Sir Edward Waldegrave (d. 1561), the first of his
line to own the manor of
Navestock, suffered imprisonment under Elizabeth I for his recusancy. (fn. 63) The Waldegraves appear
to have remained Roman Catholics until early in the
18th century. In 1717 Henrietta, dowager Lady
Waldegrave and her son James Lord Waldegrave, both
appeared in the county register of papists' estates. (fn. 64)
Soon after this James turned Protestant: in 1722 he
took his seat in the House of Lords. (fn. 65) There are
records of a few other Roman Catholics in the parish
in the 17th and early 18th centuries, (fn. 66) and Roman
Catholic worshippers at Kelvedon Hall (fn. 67) and at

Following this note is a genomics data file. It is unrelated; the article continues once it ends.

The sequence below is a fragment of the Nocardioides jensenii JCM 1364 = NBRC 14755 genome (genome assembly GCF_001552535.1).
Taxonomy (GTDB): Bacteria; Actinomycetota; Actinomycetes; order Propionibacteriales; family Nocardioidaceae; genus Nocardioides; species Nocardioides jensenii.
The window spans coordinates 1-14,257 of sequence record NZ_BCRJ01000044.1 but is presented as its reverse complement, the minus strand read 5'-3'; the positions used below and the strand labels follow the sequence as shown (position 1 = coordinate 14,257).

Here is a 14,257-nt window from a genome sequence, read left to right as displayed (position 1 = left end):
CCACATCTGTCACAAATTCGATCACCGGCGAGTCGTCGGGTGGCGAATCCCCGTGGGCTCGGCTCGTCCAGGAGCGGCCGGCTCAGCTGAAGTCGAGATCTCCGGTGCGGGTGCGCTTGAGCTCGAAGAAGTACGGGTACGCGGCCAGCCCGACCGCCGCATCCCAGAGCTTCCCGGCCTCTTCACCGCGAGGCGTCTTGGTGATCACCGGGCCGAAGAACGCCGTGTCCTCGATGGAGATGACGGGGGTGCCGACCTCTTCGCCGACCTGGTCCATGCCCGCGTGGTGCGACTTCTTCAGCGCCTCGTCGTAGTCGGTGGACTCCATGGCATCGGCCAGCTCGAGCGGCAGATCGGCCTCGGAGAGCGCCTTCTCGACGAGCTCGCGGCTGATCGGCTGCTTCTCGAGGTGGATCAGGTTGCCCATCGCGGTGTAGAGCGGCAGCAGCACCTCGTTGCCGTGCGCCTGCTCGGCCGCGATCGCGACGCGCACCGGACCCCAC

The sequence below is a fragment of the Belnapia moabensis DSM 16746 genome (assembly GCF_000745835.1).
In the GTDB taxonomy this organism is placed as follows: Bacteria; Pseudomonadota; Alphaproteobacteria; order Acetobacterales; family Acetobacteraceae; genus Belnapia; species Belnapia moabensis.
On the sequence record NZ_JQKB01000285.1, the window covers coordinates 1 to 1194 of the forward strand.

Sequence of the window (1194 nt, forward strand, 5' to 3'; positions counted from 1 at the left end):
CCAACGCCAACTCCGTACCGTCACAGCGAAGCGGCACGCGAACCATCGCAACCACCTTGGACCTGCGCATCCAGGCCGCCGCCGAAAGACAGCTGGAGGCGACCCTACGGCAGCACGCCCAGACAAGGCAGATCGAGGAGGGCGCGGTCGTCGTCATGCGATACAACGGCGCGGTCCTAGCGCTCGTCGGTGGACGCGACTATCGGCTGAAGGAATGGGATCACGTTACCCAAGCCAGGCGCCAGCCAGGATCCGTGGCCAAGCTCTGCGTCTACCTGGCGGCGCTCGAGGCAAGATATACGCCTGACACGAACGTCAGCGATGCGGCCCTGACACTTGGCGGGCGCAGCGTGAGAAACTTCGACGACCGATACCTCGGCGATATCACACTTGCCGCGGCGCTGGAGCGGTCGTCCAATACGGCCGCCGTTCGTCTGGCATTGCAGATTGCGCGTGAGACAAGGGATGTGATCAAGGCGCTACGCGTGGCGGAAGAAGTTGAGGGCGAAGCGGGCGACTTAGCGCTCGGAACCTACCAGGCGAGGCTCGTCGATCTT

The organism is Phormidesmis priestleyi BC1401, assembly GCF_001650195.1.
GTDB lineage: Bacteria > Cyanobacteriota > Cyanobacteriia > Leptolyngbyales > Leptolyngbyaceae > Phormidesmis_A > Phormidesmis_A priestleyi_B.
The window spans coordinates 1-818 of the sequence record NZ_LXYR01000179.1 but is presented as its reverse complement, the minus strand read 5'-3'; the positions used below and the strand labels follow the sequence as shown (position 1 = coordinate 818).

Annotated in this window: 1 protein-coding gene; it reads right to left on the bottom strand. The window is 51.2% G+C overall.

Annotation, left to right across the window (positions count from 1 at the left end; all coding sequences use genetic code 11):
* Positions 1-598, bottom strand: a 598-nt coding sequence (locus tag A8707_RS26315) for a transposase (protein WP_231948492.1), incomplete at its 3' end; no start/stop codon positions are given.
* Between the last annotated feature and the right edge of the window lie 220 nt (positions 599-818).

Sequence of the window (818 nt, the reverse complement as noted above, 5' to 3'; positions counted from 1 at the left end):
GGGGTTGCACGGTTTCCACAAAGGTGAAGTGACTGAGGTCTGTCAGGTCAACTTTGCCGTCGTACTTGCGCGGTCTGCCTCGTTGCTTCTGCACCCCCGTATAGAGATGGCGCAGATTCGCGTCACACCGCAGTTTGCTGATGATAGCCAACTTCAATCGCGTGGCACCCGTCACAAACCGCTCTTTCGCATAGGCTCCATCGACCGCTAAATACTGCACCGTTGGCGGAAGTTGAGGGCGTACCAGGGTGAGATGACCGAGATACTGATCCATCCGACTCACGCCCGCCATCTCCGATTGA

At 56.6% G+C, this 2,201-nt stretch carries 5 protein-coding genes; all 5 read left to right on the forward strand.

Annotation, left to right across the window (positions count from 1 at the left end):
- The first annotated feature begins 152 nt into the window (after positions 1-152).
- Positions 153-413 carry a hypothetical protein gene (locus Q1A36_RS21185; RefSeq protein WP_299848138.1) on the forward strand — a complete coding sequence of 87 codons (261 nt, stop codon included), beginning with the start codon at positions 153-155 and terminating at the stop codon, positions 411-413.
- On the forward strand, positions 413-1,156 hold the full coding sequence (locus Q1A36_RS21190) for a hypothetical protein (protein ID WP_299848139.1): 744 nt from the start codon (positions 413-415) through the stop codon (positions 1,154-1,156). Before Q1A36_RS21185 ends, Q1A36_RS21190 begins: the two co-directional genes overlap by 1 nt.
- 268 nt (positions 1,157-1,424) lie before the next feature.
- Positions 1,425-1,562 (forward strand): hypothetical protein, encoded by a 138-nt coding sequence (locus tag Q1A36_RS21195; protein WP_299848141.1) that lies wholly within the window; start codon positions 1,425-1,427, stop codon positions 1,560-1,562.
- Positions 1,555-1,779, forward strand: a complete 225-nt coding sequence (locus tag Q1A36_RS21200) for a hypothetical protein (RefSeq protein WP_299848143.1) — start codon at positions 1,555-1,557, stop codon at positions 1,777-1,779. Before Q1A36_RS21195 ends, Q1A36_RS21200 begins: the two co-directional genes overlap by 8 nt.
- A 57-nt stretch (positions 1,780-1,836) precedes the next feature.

Wealdside (fn. 68) in the 18th and 19th centuries may have
included some from Navestock. For some time up to
about 1939 Roman Catholic services were held in a
small weather-boarded building immediately to the west
of the 'King William IV' at Horseman Side. This
building stands in the garden of a double-fronted
weather-boarded cottage, formerly a school, (fn. 69) dating
from the late 18th or early 19th century.
||See above, Manors, and D.N.B.
||E.R.O., Q/RRp 1/17, 1/51.
Burke's Peerage (1913 edn.), p. 1939.
||E.R.O., Q/SBa 5; ibid. Q/RRp 1/21,
||See Kelvedon Hatch.
||R.C. Parish of Brentwood, MS.
Book: letter from J. F. Wright to Fr.
||See Schools, below.